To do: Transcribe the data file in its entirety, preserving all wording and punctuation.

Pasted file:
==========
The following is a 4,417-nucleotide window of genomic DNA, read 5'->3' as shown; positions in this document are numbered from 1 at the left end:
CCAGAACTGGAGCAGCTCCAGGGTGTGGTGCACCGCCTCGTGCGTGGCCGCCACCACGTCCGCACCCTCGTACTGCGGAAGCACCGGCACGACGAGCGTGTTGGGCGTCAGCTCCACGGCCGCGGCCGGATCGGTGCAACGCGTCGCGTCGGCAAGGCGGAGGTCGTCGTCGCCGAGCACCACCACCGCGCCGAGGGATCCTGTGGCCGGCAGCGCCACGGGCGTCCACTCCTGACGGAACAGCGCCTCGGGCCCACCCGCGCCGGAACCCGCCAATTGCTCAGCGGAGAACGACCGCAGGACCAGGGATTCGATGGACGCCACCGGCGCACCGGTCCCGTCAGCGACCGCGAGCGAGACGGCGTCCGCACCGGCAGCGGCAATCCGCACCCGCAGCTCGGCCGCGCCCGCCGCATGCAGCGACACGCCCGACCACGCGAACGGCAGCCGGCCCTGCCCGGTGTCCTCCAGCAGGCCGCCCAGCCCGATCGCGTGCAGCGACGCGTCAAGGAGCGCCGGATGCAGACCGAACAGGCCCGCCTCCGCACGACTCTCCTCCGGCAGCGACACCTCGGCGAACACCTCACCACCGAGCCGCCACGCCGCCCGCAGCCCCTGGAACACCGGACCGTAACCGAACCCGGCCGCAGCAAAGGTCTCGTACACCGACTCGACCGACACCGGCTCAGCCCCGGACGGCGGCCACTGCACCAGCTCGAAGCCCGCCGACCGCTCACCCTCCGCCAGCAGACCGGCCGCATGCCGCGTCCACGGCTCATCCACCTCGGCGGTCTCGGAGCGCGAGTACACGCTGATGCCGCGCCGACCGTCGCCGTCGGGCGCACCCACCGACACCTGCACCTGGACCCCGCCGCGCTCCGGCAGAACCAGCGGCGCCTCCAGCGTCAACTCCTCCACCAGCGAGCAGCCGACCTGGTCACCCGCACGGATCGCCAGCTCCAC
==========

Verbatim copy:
The following is a 4,417-nucleotide window of genomic DNA, read 5'->3' as shown; positions in this document are numbered from 1 at the left end:
CCAGAACTGGAGCAGCTCCAGGGTGTGGTGCACCGCCTCGTGCGTGGCCGCCACCACGTCCGCACCCTCGTACTGCGGAAGCACCGGCACGACGAGCGTGTTGGGCGTCAGCTCCACGGCCGCGGCCGGATCGGTGCAACGCGTCGCGTCGGCAAGGCGGAGGTCGTCGTCGCCGAGCACCACCACCGCGCCGAGGGATCCTGTGGCCGGCAGCGCCACGGGCGTCCACTCCTGACGGAACAGCGCCTCGGGCCCACCCGCGCCGGAACCCGCCAATTGCTCAGCGGAGAACGACCGCAGGACCAGGGATTCGATGGACGCCACCGGCGCACCGGTCCCGTCAGCGACCGCGAGCGAGACGGCGTCCGCACCGGCAGCGGCAATCCGCACCCGCAGCTCGGCCGCGCCCGCCGCATGCAGCGACACGCCCGACCACGCGAACGGCAGCCGGCCCTGCCCGGTGTCCTCCAGCAGGCCGCCCAGCCCGATCGCGTGCAGCGACGCGTCAAGGAGCGCCGGATGCAGACCGAACAGGCCCGCCTCCGCACGACTCTCCTCCGGCAGCGACACCTCGGCGAACACCTCACCACCGAGCCGCCACGCCGCCCGCAGCCCCTGGAACACCGGACCGTAACCGAACCCGGCCGCAGCAAAGGTCTCGTACACCGACTCGACCGACACCGGCTCAGCCCCGGACGGCGGCCACTGCACCAGCTCGAAGCCCGCCGACCGCTCACCCTCCGCCAGCAGACCGGCCGCATGCCGCGTCCACGGCTCATCCACCTCGGCGGTCTCGGAGCGCGAGTACACGCTGATGCCGCGCCGACCGTCGCCGTCGGGCGCACCCACCGACACCTGCACCTGGACCCCGCCGCGCTCCGGCAGAACCAGCGGCGCCTCCAGCGTCAACTCCTCCACCAGCGAGCAGCCGACCTGGTCACCCGCACGGATCGCCAGCTCCAC